NASA says it wants people on Mars within 25 years
This image released by NASA's Jet Propulsion Laboratory was taken by the Mars Exploration Rover Spirit April 13, 2006.
Deadly radiation from the cosmos, potential vision loss, and atrophying bones are just some of the challenges scientists must overcome before any future astronaut can set foot on Mars, experts and top NASA officials said Tuesday.
The US space agency believes it can put humans on the Red Planet within 25 years, but the technological and medical hurdles are immense.
"The cost of solving those means that under current budgets, or slightly expanded budgets, it's going to take about 25 years to solve those," said former NASA astronaut Tom Jones, who flew on four space shuttle missions before retiring in 2001.
"We need to get started now on certain key technologies," he told reporters in Washington, D.C.
At an average distance of about 225 million kilometres, Mars poses scientific problems an order of magnitude greater than anything encountered by the Apollo lunar missions.
With today's rocket technology, it would take an astronaut up to nine months to reach Mars -- the physical toll of floating that long in zero gravity would be huge.
For instance, scientists think prolonged weightlessness can cause irreversible changes to blood vessels in the retina, leading to vision degradation. And after a while in zero G, the skeleton starts to leach calcium and bone mass.
With gravity only one-third of Earth's, scientists don't yet know the effects of a presumed one-year mission to the surface of Mars.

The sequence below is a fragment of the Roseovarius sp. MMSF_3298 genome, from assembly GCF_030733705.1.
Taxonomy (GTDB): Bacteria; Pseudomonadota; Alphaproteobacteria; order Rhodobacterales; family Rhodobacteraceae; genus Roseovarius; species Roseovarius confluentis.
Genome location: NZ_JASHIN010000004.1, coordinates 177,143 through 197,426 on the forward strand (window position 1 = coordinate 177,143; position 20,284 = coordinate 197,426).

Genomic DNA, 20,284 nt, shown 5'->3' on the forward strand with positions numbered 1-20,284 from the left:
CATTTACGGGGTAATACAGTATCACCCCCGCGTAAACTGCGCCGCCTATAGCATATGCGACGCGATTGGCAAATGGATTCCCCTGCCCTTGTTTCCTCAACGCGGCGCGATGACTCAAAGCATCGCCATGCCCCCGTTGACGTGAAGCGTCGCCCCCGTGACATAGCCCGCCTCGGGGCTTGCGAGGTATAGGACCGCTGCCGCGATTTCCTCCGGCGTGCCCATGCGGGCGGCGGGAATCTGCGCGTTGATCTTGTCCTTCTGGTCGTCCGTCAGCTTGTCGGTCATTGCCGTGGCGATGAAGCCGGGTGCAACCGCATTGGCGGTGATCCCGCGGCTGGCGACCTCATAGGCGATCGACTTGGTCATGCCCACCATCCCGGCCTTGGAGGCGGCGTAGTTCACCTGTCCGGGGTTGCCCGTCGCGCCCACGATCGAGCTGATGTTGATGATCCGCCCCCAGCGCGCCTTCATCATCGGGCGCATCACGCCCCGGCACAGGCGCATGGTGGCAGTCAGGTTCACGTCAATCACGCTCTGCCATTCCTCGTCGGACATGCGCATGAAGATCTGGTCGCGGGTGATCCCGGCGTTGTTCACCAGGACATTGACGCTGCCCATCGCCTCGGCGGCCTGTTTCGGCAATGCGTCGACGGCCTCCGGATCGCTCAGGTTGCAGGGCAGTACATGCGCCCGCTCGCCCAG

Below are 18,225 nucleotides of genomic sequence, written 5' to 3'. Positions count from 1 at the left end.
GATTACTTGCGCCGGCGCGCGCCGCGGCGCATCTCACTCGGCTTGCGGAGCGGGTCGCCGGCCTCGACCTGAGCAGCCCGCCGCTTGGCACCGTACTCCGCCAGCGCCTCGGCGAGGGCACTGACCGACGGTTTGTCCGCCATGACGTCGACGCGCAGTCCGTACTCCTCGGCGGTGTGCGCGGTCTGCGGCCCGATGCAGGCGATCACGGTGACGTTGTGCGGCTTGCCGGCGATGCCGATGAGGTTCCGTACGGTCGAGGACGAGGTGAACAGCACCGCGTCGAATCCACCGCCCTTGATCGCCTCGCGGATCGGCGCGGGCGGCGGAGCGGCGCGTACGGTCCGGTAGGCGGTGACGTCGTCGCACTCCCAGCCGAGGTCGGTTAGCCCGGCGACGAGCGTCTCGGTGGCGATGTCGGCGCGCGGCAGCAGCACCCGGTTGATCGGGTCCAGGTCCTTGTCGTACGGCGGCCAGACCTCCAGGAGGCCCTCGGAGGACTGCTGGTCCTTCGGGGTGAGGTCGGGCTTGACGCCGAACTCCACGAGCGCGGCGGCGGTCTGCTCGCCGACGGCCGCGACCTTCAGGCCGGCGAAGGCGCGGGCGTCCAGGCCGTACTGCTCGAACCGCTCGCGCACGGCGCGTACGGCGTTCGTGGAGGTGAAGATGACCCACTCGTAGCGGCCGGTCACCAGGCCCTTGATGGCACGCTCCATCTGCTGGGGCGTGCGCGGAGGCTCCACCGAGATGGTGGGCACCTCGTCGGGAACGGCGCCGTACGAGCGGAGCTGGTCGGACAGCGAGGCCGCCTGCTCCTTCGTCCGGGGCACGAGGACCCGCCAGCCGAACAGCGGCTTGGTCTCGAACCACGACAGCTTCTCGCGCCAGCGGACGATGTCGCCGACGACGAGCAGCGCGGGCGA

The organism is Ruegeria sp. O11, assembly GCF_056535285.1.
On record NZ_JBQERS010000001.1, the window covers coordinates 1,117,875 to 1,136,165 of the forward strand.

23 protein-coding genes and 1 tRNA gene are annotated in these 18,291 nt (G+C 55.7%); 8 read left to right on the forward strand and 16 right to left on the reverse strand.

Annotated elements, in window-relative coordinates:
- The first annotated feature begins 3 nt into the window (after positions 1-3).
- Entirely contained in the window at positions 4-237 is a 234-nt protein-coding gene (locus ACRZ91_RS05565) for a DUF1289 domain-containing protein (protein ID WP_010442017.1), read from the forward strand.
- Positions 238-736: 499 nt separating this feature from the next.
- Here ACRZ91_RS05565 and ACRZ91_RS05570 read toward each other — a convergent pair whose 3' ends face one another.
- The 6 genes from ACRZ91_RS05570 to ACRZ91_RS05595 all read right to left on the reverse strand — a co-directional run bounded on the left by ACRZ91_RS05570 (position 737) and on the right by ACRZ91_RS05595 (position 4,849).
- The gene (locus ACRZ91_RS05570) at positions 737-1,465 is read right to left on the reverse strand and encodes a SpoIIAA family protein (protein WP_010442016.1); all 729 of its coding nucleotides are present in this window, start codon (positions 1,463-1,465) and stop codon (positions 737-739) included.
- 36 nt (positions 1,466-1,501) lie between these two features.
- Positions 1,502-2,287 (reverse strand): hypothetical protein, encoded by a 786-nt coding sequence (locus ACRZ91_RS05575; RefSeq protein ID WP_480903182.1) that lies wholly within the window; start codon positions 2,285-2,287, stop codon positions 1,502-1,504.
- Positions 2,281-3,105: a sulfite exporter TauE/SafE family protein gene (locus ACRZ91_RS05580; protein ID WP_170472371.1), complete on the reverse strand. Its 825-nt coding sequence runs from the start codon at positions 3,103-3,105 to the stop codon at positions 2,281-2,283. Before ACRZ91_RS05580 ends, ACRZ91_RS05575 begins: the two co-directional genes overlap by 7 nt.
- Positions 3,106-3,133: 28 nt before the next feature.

One way to reduce wear and tear on the human body is to dramatically cut down on travel time to Mars.
Jones called for nuclear propulsion systems that would have the added benefit of producing electricity on flights.
"If we start now, in 25 years we might have these technologies available to help us and protect us from these long transit times," he said.
Under current conditions, just an outbound trip to Mars would take so long that any astronaut would receive the same amount of radiation than ordinarily would be deemed safe over the course of an entire career.
"We don't have the solution yet in terms of shielding, in terms of protecting you from cosmic rays and solar flares that you experience during this transit time," Jones said.
Aerospace experts have identified several technologies that need rapid development, including spacecraft that can survive the harsh entry into Mars and land softly enough, as well as the ability to lift people off the surface and head back to Earth.
NASA currently has a new robotic lander called InSight zooming towards Mars, due to land on November 26 after taking off from California on May 5.
The US$993 million project aims to expand human knowledge of interior conditions on Mars, inform efforts to send explorers there, and reveal how rocky planets like the Earth formed billions of years ago.
Jim Garvin, chief scientist at the NASA Goddard Space Flight Center, said InSight would fill in "critical unknowns" and help build a key understanding of Mars.
In 2020, another mission will see NASA send a rover to Mars that aims to determine the habitability of the Martian environment, search for signs of ancient life, and assess natural resources and hazards for future human explorers.
Additionally, private firms like SpaceX and a host of other nations are building technologies that could be used on future Mars missions.
Some experts see new exploration of the Moon as key to a future mission to Mars, as astronauts there could learn about extracting water or using technology and apply those lessons to future Mars missions.